Artois occupies the interior of the Pas-de-Calais département, the western part of which constitutes the former Boulonnais. Artois roughly corresponds to the arrondissements of Arras, Béthune, Saint Omer, and Lens, and the eastern part of the Arrondissement of Montreuil. It occupies the western end of the coalfield which stretches eastward through the neighbouring Nord département and across central Belgium.
Originally a feudal county itself, Artois was annexed by the county of Flanders. It came to France in 1180 as a dowry of a Flemish princess and was again made a separate county in 1237 for a grandson of that princess. Through inheritance, Artois came under the rule of the dukes of Burgundy in 1384. At the death of the fourth duke, Charles the Bold, Artois was inherited by the Habsburgs and passed to the dynasty's spanish line. After the religious revolts of 1566 in the Netherlands, Artois briefly entered the Dutch Revolt in 1576, participating in the Pacification of Ghent until it formed the Union of Atrecht in 1579. After the Union of Atrecht, Artois and Hainaut (Dutch: Henegouwen) reached a separate agreement with Philip II. Artois remained with the Spanish Netherlands until it was conquered by the French during the Thirty Years War. The annexation was acknowledged during the Treaty of the Pyrenees in 1659, and it became a French province. Though Artois had already been largely French-speaking, it was considered part of the Netherlands until the French annexation.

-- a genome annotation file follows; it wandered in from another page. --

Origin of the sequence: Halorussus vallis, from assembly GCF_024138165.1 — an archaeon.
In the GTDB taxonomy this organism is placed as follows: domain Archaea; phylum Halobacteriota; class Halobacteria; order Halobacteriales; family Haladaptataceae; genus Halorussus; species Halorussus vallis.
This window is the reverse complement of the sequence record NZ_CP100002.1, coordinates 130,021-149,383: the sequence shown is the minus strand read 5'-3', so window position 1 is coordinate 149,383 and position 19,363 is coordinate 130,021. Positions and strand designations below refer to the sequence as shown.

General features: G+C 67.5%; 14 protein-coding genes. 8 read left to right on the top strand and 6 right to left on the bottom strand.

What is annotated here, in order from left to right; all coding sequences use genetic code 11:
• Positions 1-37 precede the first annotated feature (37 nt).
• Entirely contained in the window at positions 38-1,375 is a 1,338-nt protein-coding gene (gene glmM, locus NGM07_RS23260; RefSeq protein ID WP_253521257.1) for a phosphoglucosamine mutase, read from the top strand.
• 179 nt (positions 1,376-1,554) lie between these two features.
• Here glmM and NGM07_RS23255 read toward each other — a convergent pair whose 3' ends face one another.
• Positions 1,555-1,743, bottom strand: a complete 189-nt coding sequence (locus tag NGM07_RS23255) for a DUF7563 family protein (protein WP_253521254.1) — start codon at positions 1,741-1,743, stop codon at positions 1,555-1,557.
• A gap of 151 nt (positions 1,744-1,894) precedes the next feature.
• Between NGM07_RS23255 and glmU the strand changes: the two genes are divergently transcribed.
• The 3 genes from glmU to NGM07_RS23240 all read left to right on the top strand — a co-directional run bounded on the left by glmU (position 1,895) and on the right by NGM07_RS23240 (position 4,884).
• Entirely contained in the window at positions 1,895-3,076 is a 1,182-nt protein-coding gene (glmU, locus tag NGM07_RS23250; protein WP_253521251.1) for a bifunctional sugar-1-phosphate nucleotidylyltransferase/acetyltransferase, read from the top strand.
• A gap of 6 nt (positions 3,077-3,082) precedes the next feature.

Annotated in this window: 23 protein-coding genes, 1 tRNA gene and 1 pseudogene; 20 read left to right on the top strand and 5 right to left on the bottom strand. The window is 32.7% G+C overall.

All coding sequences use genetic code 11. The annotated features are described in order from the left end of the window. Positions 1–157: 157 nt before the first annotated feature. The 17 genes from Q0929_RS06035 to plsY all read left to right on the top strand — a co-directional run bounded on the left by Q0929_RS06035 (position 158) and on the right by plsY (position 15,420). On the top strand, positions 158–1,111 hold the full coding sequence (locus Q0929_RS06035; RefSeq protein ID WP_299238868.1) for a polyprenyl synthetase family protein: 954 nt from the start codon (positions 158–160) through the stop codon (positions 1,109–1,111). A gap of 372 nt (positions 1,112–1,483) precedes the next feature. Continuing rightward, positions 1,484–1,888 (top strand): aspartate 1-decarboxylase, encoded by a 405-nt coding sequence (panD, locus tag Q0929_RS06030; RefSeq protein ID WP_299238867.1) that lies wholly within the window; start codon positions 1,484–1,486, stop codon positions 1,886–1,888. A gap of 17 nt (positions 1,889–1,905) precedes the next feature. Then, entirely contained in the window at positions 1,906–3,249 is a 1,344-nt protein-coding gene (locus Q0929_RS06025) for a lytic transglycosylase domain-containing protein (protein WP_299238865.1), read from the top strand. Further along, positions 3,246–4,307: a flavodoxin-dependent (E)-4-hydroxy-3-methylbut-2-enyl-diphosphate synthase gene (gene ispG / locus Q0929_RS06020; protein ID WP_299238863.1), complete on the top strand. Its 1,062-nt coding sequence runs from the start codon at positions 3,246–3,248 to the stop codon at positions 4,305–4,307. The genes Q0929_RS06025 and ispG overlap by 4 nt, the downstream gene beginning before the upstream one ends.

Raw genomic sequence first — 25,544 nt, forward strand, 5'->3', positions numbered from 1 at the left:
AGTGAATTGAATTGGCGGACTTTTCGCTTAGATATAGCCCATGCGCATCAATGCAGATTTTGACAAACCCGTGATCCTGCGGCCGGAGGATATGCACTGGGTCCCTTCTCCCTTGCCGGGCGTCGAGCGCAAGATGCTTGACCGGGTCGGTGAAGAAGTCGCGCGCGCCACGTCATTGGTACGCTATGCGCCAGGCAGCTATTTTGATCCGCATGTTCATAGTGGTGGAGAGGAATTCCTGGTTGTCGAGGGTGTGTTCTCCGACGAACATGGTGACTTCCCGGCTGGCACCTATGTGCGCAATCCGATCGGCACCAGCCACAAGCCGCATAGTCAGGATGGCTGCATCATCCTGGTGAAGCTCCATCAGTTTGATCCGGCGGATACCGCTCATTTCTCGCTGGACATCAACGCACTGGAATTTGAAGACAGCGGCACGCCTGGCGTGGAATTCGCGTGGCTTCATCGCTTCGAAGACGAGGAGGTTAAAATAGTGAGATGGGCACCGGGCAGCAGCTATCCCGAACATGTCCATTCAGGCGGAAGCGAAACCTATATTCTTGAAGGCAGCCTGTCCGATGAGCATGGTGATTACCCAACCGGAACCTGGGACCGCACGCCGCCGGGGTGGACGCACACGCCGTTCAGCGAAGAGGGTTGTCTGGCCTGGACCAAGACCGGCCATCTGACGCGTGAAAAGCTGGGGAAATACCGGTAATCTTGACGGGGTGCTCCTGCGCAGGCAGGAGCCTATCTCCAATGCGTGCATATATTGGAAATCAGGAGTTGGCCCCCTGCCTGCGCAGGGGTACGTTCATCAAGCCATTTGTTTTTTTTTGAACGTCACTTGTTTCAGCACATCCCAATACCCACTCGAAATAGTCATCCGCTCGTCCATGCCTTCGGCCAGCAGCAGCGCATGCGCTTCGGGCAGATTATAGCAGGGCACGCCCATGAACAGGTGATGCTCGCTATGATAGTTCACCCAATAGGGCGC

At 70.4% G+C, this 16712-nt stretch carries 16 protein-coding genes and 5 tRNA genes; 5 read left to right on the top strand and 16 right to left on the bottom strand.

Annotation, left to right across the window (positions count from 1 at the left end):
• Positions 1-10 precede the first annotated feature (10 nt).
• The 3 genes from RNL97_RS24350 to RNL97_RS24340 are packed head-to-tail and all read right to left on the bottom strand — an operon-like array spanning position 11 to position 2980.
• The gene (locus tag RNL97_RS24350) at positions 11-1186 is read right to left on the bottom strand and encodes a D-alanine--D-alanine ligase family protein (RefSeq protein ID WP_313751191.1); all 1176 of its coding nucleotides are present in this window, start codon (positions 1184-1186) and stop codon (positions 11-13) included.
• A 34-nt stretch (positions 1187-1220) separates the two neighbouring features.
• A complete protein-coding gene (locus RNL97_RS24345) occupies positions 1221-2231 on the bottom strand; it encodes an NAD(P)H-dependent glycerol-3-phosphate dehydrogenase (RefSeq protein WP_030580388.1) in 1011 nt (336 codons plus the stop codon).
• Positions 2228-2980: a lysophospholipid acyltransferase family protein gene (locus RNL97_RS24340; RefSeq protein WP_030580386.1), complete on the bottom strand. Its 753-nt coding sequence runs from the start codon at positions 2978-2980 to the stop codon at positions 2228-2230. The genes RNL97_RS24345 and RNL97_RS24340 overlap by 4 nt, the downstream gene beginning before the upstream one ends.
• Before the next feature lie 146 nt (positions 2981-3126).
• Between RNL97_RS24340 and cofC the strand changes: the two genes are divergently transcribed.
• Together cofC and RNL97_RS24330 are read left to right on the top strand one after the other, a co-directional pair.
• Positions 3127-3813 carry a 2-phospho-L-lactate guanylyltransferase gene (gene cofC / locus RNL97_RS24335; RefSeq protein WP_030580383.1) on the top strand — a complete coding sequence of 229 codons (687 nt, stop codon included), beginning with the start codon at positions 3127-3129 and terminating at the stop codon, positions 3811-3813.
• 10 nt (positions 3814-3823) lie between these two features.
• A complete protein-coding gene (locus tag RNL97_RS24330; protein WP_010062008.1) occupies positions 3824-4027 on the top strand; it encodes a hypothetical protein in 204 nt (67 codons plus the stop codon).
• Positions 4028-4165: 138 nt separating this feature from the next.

Artois experienced rapid industrial development during the second half of the 19th century, fueled by its rich coal resources. During World War I the front line between the opposing German and Allied armies in France ran through the province, resulting in enormous physical damage. Since the latter half of the 20th century Artois has suffered along with similar areas because of the decline of the coal industry.